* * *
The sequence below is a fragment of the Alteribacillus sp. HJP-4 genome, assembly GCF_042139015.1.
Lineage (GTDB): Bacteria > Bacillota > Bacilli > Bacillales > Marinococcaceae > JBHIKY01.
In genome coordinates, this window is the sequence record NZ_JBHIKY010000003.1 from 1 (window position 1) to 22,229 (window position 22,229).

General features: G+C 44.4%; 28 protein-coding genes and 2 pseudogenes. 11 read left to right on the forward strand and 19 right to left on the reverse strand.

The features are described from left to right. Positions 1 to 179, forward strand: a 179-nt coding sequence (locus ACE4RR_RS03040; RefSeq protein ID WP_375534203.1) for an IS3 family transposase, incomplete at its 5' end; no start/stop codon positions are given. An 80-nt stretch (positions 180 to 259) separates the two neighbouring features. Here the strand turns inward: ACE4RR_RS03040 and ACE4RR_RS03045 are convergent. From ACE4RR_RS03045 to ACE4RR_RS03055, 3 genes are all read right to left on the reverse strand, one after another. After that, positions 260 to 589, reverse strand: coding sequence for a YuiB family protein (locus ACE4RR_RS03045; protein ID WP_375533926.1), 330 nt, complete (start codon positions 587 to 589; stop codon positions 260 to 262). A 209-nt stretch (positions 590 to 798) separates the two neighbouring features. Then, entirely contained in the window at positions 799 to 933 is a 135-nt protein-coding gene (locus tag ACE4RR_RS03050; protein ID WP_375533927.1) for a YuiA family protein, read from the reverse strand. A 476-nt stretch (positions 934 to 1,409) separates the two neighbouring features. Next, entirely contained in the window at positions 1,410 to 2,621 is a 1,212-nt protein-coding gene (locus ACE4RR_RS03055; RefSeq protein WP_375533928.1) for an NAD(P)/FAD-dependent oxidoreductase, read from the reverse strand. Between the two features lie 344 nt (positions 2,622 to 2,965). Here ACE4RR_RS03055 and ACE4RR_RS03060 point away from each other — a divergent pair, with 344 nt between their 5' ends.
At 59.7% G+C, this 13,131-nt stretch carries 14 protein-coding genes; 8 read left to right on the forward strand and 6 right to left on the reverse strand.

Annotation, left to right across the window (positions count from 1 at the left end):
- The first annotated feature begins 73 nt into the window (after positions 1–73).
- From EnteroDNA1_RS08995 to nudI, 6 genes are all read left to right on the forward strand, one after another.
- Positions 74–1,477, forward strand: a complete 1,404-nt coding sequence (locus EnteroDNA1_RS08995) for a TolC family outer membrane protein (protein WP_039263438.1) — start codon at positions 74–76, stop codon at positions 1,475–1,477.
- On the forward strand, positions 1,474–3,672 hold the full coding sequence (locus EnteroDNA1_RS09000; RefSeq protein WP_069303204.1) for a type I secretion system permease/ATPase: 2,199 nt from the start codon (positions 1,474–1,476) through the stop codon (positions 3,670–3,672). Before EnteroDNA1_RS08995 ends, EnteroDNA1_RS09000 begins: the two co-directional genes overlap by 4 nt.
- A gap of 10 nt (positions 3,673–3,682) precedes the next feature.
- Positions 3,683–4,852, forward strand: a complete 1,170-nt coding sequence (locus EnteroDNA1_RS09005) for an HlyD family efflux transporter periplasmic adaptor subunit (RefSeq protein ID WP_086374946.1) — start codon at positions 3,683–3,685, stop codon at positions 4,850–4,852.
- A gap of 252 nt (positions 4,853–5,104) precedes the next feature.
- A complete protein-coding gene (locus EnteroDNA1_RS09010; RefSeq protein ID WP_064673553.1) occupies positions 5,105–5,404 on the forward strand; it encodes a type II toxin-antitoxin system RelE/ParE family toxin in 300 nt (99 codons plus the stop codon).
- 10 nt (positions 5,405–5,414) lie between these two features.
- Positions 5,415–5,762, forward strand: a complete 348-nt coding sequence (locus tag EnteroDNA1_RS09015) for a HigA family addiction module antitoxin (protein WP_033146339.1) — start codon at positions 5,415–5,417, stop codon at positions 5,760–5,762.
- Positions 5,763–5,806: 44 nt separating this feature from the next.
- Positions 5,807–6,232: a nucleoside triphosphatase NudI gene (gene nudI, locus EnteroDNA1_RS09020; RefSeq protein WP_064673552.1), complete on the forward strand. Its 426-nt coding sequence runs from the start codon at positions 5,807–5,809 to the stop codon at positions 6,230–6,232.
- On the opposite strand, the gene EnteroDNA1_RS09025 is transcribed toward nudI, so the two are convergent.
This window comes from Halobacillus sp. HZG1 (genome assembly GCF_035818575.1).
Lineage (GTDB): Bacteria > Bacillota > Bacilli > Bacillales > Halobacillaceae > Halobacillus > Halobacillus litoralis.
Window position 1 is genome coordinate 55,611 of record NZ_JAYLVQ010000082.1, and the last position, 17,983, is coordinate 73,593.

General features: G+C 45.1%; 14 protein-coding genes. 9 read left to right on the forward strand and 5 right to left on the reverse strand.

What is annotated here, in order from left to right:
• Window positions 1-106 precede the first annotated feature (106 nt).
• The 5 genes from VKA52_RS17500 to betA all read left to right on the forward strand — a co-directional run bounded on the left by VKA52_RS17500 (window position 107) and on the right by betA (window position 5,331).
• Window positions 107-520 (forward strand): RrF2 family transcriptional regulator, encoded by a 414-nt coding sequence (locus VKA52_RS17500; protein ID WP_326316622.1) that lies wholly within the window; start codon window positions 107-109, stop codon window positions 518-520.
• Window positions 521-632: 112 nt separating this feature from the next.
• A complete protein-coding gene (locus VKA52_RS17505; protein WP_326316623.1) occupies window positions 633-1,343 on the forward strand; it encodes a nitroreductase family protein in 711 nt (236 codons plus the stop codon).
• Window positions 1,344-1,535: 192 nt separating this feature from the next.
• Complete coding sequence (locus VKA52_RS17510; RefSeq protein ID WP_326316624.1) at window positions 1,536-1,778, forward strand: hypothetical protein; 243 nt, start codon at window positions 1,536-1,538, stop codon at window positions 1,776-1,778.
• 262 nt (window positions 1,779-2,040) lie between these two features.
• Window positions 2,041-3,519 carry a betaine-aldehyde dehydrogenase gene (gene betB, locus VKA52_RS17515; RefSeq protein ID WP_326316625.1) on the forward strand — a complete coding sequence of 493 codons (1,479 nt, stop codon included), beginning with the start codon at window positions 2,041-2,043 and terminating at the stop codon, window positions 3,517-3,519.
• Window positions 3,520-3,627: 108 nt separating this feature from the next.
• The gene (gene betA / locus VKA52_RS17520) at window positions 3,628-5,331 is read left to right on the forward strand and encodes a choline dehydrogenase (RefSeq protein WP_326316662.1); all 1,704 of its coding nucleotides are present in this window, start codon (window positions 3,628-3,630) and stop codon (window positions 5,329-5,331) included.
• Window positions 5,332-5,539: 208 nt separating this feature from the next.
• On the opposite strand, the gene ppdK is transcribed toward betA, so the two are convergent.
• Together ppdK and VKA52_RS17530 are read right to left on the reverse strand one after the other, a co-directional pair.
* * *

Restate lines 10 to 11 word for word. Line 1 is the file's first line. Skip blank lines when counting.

- Positions 74–1,477, forward strand: a complete 1,404-nt coding sequence (locus EnteroDNA1_RS08995) for a TolC family outer membrane protein (protein WP_039263438.1) — start codon at positions 74–76, stop codon at positions 1,475–1,477.
- On the forward strand, positions 1,474–3,672 hold the full coding sequence (locus EnteroDNA1_RS09000; RefSeq protein WP_069303204.1) for a type I secretion system permease/ATPase: 2,199 nt from the start codon (positions 1,474–1,476) through the stop codon (positions 3,670–3,672). Before EnteroDNA1_RS08995 ends, EnteroDNA1_RS09000 begins: the two co-directional genes overlap by 4 nt.